The stalwart agencies in social media policy were the U.S. Geological Survey, the National Institutes of Health and the Fish and Wildlife Service. The only abject failure in social media policy was the Food and Drug Administration, so shame the agency mercilessly until it publishes social media policy standards and guidance its scientists can fall back on. Still, in 2013, five agencies lacked the same policies.

“Progress has continued since the 2013 report, with a majority of agency policies now including key provisions such as the right to state personal views, whistle-blower provisions, and a dispute resolution process,” the report states. “On the social media front, where five agencies in the 2013 analysis had no social media policy at all, that number in the 2015 report has shrunk to just one.”

Speaking at a Washington, D.C., event Thursday, one of the report’s authors said she was “wonderfully surprised” about the government’s progress in recent years. Though, she noted there is still significant room for improvement.

“Since we redid the report, we saw even more improvement,” said Gretchen Goldman, lead analyst for the Center for Science and Democracy. “Our main priority is making sure those policies now are fully implemented.”

Most agencies, she said, don’t give scientists last review or access to revisions and drafts, meaning those scientists may not get the last word on their own work. Social media policies have improved since 2013 as well, with many agencies adopting provisions that, for example, allow scientists to name their agency in their Twitter bio. This is usually accompanied by a disclaimer that the scientist’s views do not represent the views of his or her agency, and so forth.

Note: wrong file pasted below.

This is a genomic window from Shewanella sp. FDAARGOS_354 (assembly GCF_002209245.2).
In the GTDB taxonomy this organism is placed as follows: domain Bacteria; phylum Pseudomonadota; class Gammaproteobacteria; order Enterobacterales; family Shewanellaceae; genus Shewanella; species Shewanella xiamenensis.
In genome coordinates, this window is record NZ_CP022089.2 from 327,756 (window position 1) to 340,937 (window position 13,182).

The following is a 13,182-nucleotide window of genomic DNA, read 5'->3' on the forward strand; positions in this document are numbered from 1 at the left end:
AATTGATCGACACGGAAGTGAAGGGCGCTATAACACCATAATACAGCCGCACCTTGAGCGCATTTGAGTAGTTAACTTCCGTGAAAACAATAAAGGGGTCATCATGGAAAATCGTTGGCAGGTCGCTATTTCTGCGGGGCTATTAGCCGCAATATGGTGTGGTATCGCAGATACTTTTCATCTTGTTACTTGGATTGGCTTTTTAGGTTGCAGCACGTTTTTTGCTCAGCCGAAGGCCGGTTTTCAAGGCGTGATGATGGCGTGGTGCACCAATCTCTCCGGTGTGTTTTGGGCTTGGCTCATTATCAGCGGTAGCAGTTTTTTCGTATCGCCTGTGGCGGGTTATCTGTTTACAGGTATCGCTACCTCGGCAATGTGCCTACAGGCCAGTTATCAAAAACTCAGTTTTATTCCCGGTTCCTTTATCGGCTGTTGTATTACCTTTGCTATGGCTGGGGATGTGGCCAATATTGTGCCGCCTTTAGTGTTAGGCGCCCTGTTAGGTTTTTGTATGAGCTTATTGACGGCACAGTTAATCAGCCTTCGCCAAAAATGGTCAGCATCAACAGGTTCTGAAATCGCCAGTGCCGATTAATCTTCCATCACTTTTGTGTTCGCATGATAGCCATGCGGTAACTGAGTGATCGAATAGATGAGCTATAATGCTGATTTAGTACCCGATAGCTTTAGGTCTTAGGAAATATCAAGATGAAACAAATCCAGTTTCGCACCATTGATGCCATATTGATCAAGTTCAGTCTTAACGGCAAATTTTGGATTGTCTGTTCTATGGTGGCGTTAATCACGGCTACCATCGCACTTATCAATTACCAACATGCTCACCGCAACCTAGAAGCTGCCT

Creating social media policies that empower and educate scientists is an exercise in both common sense and culture change, said Scott Horvath, social media lead for USGS.

“We can write guidelines and policies about being open and transparent, but it’s always a cultural change that is hard for employees,” Horvath said.

USGS scored top marks in this year’s UCS social media policy rubric. One of the key reasons, Horvath said, is that the agency meticulously generates policy but can adjust it on the fly.

In one instance, Horvath and his team made social media policy changes less than 24 hours after feedback. With policies in place, Horvath only recalled a few instances where tweets from USGS scientists resulted in a conversation with the ethics office.

The Interior Department’s Tim Fullerton noted few similar instances at his agency. Despite having tens of thousands of employees and a tendency to “push back” publicly on issues like climate denial, Fullerton said scientists rarely get off track with their tweets.

Sometimes, he said, the best advice is also the simplest.

“We do tell people, ‘There are trolls, don’t feed the trolls,’” Fullerton said, generating a laugh.

Yet, Fullerton’s closing remarks summed up why scientists should be able to speak freely about scientific issues in the media or on social media: Everyone else already is.

“People will have those conversations whether you are there or not,” Fullerton said. “It’s our job to be there. We have to be in those conversations because if we are not, [people and decision-makers] are not going to be getting the right information.”